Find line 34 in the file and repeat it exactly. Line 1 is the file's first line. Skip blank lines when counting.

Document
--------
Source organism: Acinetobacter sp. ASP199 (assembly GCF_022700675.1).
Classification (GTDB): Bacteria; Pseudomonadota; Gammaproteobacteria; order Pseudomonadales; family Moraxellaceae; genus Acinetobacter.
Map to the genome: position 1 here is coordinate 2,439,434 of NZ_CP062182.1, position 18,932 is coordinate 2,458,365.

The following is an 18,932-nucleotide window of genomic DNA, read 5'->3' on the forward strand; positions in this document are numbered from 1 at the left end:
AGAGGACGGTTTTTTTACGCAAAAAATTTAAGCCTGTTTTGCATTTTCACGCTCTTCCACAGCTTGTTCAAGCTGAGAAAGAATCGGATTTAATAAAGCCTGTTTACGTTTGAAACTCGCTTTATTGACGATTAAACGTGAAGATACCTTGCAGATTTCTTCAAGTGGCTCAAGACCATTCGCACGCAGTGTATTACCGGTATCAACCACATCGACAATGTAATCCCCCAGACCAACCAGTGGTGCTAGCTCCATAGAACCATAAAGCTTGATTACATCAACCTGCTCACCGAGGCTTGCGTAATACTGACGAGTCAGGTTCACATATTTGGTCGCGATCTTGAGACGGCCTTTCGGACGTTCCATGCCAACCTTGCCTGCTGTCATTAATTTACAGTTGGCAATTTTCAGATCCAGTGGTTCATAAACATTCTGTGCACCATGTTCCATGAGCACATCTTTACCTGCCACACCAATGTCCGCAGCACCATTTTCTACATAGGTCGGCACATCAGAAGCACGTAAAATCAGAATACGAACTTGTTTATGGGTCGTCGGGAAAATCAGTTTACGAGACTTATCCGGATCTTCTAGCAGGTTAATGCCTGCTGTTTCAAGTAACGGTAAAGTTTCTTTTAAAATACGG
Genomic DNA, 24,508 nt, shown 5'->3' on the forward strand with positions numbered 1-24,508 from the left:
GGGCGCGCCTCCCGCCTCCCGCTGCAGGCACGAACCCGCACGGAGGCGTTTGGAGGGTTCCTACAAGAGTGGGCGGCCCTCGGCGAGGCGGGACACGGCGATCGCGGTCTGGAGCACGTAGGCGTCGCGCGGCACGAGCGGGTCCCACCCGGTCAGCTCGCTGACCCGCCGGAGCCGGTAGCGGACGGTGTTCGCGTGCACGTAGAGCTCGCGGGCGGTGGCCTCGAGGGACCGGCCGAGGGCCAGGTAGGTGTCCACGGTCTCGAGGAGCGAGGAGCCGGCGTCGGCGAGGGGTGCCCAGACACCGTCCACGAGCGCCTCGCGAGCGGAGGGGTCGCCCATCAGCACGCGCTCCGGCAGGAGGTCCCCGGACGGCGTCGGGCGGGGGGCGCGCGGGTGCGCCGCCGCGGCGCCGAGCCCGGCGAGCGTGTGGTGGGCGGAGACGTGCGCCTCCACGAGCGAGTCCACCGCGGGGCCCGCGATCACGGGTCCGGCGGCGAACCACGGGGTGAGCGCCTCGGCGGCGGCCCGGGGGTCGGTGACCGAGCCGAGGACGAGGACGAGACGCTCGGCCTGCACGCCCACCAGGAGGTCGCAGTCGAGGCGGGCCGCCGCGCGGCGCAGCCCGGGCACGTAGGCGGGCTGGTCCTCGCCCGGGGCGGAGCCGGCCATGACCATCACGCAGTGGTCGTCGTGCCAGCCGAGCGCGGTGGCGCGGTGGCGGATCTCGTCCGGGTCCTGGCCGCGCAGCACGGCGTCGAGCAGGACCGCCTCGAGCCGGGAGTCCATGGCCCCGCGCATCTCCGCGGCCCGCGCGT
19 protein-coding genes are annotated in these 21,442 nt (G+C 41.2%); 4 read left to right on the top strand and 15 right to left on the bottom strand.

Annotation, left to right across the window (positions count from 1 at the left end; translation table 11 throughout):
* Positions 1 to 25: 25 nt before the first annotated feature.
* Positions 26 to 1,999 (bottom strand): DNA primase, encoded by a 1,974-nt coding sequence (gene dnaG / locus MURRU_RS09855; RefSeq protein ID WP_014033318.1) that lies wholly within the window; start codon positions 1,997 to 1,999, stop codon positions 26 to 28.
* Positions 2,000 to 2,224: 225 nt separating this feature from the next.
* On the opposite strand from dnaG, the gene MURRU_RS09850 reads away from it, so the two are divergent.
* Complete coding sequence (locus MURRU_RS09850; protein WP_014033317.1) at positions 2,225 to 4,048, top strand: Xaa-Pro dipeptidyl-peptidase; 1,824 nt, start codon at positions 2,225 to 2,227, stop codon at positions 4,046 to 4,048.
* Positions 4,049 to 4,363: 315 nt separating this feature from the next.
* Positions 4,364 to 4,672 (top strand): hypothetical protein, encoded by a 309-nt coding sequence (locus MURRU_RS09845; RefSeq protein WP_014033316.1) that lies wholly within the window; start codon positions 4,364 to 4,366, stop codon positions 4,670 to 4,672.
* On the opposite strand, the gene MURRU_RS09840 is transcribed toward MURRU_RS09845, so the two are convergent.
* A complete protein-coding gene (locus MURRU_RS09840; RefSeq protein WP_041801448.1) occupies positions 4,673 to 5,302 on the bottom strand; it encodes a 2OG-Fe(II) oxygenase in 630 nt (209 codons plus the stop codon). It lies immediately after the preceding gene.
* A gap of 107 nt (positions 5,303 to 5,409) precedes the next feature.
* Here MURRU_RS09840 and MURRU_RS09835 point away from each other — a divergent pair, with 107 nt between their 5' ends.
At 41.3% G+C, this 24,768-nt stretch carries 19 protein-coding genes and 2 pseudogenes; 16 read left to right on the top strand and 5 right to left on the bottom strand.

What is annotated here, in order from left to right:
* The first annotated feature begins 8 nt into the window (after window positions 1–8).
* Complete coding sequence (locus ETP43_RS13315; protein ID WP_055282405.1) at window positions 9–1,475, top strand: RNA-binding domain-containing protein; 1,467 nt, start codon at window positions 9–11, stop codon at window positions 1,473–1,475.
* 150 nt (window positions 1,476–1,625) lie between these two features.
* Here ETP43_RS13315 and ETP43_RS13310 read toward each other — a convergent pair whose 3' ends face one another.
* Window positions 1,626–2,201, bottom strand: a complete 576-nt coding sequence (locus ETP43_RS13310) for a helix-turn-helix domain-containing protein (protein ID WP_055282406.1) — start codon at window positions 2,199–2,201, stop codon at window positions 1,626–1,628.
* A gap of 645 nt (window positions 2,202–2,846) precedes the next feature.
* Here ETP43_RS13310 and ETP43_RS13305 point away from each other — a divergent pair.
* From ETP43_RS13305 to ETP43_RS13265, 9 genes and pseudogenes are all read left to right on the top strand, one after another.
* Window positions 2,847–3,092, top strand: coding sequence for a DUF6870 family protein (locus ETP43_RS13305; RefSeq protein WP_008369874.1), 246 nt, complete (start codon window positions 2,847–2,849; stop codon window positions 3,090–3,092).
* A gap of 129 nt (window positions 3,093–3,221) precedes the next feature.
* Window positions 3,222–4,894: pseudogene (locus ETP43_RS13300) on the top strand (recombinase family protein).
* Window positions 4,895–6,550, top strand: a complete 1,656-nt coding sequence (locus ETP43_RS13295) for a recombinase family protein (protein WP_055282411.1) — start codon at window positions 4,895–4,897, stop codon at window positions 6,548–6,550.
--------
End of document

* Window positions 4,895–6,550, top strand: a complete 1,656-nt coding sequence (locus ETP43_RS13295) for a recombinase family protein (protein WP_055282411.1) — start codon at window positions 4,895–4,897, stop codon at window positions 6,548–6,550.